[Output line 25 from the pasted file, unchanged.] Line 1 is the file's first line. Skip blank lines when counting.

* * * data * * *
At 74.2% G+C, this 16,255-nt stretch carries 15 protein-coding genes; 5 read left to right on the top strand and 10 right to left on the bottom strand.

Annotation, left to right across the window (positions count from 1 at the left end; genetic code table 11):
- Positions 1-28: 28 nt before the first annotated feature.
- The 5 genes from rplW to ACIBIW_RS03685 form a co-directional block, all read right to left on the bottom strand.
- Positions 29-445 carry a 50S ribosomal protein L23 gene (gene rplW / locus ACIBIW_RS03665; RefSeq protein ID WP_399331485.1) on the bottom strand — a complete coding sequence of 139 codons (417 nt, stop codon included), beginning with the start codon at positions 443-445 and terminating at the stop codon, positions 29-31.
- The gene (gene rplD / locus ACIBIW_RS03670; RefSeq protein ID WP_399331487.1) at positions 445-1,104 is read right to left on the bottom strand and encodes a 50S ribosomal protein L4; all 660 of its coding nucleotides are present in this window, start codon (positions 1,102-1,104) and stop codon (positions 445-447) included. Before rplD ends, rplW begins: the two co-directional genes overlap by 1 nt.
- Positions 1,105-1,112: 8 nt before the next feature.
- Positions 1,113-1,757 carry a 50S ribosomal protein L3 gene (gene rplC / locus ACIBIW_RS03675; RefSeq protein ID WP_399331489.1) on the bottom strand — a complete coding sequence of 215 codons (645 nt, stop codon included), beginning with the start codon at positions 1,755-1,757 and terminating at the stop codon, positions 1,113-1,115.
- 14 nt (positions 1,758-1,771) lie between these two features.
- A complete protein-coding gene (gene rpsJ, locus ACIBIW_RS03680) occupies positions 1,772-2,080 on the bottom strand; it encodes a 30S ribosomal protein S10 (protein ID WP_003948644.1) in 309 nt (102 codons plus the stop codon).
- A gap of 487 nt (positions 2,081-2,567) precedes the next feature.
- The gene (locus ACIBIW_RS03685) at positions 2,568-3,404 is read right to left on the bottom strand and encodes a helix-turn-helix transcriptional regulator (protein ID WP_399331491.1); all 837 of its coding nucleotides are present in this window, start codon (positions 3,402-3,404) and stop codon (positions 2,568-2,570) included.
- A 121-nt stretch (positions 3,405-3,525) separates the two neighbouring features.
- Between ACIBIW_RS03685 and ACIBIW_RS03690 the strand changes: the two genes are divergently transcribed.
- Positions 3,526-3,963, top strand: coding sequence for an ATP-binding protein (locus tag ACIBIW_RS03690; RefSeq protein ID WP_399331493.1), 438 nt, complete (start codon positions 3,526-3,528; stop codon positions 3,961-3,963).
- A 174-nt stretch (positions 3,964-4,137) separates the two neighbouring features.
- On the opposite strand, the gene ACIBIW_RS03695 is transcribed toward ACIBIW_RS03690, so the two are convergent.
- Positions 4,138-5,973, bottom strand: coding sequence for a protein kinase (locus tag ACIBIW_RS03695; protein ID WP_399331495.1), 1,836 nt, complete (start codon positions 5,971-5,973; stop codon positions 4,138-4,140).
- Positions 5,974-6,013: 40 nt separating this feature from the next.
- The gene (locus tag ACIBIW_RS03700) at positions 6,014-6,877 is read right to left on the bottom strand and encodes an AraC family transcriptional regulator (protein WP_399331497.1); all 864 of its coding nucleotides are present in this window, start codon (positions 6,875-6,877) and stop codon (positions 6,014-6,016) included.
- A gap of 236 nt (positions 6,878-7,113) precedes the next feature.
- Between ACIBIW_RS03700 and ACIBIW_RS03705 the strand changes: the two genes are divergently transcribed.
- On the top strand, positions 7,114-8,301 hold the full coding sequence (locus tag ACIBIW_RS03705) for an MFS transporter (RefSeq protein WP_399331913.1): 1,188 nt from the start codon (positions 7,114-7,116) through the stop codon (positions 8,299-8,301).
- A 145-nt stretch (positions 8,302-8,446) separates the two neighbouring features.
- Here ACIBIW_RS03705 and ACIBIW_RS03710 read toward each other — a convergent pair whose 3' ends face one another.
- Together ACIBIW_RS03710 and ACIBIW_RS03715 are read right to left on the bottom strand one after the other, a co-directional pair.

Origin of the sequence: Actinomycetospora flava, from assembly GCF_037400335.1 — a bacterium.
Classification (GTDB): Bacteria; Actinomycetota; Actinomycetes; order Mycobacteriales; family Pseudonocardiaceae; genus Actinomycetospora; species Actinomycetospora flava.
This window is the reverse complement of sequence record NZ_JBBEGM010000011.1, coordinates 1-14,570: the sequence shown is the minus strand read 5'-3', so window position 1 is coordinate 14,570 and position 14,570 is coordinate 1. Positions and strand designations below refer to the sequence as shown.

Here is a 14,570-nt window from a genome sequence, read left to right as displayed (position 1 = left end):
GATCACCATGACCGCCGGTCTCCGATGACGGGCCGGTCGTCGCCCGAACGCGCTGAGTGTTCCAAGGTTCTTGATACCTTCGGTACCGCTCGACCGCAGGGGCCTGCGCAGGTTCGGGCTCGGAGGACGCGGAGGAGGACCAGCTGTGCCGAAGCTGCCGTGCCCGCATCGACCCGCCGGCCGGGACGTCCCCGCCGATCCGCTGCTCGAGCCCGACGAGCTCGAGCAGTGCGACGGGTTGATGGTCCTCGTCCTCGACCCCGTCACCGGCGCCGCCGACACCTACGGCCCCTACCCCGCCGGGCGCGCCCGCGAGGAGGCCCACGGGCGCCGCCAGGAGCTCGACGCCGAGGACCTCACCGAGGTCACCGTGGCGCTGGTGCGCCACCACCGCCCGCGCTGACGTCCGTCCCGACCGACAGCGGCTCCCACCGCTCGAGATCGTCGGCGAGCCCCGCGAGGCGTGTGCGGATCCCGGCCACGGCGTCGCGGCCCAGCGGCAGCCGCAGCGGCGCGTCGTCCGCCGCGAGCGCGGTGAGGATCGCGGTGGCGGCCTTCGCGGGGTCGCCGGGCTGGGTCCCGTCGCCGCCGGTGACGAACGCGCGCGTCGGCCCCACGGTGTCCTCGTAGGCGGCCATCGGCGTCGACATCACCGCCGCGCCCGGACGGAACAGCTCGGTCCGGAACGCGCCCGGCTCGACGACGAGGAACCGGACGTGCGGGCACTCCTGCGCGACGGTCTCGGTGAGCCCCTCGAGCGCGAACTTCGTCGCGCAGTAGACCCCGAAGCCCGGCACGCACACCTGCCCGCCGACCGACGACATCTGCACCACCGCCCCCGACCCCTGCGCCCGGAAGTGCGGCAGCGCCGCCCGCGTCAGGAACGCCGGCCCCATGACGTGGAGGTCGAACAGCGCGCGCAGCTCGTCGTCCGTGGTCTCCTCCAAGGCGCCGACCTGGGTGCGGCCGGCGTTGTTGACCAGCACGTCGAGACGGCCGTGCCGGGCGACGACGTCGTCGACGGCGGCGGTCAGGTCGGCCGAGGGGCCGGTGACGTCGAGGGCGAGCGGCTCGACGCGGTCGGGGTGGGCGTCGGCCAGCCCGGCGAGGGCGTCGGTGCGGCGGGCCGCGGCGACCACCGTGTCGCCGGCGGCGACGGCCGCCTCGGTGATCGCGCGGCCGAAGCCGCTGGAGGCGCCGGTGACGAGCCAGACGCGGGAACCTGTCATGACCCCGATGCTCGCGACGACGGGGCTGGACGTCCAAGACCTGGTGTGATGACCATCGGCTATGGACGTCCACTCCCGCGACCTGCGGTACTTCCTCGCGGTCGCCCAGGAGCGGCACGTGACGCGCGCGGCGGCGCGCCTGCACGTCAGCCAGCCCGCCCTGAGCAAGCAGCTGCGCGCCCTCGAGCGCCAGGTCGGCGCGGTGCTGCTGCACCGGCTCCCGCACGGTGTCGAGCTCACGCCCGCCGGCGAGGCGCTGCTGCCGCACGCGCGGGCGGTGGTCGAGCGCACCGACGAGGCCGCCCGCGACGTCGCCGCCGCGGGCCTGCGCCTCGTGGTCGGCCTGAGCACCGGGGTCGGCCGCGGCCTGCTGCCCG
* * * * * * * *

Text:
- Here ACIBIW_RS03705 and ACIBIW_RS03710 read toward each other — a convergent pair whose 3' ends face one another.